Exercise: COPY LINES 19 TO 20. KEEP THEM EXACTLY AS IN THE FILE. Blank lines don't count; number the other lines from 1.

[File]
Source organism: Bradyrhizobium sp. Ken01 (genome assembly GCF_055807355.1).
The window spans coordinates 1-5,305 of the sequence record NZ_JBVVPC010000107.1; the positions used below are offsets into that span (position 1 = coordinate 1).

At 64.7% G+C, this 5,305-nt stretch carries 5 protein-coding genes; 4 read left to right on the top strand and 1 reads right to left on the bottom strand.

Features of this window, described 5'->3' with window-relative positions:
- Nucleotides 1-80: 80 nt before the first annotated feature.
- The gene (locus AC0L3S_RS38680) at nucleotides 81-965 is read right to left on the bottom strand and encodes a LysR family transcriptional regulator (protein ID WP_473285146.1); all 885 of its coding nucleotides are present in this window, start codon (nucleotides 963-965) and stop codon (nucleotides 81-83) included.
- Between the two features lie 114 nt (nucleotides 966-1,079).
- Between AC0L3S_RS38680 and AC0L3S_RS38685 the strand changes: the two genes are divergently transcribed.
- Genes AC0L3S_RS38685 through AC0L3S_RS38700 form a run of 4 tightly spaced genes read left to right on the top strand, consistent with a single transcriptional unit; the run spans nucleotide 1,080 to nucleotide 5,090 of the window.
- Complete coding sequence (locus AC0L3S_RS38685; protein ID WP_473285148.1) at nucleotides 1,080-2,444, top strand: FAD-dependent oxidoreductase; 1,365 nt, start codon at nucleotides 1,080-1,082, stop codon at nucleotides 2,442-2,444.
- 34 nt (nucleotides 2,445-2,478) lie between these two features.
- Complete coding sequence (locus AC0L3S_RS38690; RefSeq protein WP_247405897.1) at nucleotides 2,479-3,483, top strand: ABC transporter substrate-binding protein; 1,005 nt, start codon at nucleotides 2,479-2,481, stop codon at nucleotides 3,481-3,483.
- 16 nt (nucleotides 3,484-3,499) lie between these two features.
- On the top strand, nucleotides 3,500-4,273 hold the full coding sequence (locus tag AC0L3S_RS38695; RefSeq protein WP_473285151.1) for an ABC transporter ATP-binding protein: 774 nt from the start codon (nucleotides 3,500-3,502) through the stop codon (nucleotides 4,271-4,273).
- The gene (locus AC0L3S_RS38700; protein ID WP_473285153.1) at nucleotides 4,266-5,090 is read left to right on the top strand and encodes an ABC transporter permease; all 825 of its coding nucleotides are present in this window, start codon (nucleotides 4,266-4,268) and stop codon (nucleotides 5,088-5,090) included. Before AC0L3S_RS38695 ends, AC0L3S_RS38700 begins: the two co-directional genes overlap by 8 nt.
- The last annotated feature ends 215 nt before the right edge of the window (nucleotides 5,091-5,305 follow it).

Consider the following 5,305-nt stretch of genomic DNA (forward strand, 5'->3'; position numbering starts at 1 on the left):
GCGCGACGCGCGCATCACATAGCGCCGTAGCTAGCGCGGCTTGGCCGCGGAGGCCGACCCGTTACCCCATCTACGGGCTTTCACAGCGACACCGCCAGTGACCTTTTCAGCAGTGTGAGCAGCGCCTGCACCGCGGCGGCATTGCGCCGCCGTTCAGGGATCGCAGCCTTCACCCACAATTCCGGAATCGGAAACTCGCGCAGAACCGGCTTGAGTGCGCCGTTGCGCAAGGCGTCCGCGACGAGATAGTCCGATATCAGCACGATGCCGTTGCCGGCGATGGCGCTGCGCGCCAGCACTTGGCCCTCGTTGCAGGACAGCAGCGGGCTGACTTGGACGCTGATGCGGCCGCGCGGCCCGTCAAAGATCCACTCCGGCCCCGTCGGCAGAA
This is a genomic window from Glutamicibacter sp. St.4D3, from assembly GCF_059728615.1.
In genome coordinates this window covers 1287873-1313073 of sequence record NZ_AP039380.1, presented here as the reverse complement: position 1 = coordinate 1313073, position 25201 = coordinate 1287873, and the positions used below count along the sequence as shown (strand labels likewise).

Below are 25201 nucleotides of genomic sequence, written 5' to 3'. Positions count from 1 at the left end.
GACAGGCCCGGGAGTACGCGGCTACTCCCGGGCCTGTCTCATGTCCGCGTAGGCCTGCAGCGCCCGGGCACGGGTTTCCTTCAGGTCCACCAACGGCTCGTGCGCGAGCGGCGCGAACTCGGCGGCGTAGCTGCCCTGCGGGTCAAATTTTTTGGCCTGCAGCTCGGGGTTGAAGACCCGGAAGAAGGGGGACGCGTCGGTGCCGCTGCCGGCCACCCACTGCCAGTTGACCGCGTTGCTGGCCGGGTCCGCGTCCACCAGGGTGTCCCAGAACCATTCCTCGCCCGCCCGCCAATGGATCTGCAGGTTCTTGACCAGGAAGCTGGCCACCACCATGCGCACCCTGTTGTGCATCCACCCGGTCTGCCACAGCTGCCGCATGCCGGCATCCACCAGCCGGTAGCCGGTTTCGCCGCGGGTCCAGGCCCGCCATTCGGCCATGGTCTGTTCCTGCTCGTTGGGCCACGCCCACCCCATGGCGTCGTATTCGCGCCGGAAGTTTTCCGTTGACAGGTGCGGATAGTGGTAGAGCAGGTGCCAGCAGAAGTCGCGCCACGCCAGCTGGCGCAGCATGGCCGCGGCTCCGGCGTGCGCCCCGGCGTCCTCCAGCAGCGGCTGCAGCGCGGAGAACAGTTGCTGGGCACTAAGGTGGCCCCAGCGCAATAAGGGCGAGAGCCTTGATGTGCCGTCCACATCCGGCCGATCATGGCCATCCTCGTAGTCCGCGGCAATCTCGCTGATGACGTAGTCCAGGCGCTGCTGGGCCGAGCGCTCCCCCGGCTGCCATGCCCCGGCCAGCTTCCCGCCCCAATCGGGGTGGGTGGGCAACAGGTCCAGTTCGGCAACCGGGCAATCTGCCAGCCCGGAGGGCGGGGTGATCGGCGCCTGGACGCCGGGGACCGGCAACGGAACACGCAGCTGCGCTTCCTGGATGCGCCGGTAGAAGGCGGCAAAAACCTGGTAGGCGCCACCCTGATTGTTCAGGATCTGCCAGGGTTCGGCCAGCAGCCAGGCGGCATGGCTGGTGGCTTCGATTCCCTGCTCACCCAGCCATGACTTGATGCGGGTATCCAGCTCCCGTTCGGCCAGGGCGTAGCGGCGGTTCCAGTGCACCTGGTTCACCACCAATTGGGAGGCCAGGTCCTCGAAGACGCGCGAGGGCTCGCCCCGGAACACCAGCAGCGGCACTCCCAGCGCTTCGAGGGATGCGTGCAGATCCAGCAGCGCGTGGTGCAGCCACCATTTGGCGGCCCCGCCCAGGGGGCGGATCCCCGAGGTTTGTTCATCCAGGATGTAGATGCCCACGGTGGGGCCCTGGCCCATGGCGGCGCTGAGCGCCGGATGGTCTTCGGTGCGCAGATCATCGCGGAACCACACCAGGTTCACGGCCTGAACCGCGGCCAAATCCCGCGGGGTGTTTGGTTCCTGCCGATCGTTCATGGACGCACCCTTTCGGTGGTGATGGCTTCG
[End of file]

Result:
This is a genomic window from Glutamicibacter sp. St.4D3, from assembly GCF_059728615.1.
In genome coordinates this window covers 1287873-1313073 of sequence record NZ_AP039380.1, presented here as the reverse complement: position 1 = coordinate 1313073, position 25201 = coordinate 1287873, and the positions used below count along the sequence as shown (strand labels likewise).